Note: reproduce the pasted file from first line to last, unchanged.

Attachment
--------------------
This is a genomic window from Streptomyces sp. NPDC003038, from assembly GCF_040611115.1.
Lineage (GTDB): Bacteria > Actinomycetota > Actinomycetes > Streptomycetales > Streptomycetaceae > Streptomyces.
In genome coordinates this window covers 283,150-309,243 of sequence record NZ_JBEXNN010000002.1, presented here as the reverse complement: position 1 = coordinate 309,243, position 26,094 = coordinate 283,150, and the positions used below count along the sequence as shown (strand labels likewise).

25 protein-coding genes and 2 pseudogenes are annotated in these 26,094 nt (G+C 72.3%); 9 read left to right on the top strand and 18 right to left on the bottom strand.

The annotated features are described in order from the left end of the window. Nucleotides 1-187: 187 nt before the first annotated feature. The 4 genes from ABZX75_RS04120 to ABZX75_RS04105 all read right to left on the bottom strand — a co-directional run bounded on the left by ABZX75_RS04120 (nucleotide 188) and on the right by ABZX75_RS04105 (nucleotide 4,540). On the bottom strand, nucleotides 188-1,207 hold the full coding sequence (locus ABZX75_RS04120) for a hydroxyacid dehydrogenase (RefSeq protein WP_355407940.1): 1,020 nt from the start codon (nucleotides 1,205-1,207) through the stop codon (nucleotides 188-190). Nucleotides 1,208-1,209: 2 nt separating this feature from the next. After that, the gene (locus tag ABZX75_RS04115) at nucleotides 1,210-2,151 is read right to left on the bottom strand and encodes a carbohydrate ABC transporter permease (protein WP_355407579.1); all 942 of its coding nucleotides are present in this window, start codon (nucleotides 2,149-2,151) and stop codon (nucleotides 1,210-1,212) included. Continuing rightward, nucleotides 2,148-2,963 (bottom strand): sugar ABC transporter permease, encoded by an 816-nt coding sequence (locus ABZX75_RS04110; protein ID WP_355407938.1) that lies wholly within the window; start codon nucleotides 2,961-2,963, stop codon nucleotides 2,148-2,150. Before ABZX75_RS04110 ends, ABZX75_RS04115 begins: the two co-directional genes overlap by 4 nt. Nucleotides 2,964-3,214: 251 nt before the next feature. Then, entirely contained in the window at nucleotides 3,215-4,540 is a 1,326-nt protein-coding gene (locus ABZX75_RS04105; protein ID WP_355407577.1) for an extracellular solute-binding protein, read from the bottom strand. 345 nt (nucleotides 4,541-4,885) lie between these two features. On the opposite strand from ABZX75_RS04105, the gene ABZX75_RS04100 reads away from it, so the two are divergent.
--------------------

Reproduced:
This is a genomic window from Streptomyces sp. NPDC003038, from assembly GCF_040611115.1.
Lineage (GTDB): Bacteria > Actinomycetota > Actinomycetes > Streptomycetales > Streptomycetaceae > Streptomyces.
In genome coordinates this window covers 283,150-309,243 of sequence record NZ_JBEXNN010000002.1, presented here as the reverse complement: position 1 = coordinate 309,243, position 26,094 = coordinate 283,150, and the positions used below count along the sequence as shown (strand labels likewise).

25 protein-coding genes and 2 pseudogenes are annotated in these 26,094 nt (G+C 72.3%); 9 read left to right on the top strand and 18 right to left on the bottom strand.

The annotated features are described in order from the left end of the window. Nucleotides 1-187: 187 nt before the first annotated feature. The 4 genes from ABZX75_RS04120 to ABZX75_RS04105 all read right to left on the bottom strand — a co-directional run bounded on the left by ABZX75_RS04120 (nucleotide 188) and on the right by ABZX75_RS04105 (nucleotide 4,540). On the bottom strand, nucleotides 188-1,207 hold the full coding sequence (locus ABZX75_RS04120) for a hydroxyacid dehydrogenase (RefSeq protein WP_355407940.1): 1,020 nt from the start codon (nucleotides 1,205-1,207) through the stop codon (nucleotides 188-190). Nucleotides 1,208-1,209: 2 nt separating this feature from the next. After that, the gene (locus tag ABZX75_RS04115) at nucleotides 1,210-2,151 is read right to left on the bottom strand and encodes a carbohydrate ABC transporter permease (protein WP_355407579.1); all 942 of its coding nucleotides are present in this window, start codon (nucleotides 2,149-2,151) and stop codon (nucleotides 1,210-1,212) included. Continuing rightward, nucleotides 2,148-2,963 (bottom strand): sugar ABC transporter permease, encoded by an 816-nt coding sequence (locus ABZX75_RS04110; protein ID WP_355407938.1) that lies wholly within the window; start codon nucleotides 2,961-2,963, stop codon nucleotides 2,148-2,150. Before ABZX75_RS04110 ends, ABZX75_RS04115 begins: the two co-directional genes overlap by 4 nt. Nucleotides 2,964-3,214: 251 nt before the next feature. Then, entirely contained in the window at nucleotides 3,215-4,540 is a 1,326-nt protein-coding gene (locus ABZX75_RS04105; protein ID WP_355407577.1) for an extracellular solute-binding protein, read from the bottom strand. 345 nt (nucleotides 4,541-4,885) lie between these two features. On the opposite strand from ABZX75_RS04105, the gene ABZX75_RS04100 reads away from it, so the two are divergent.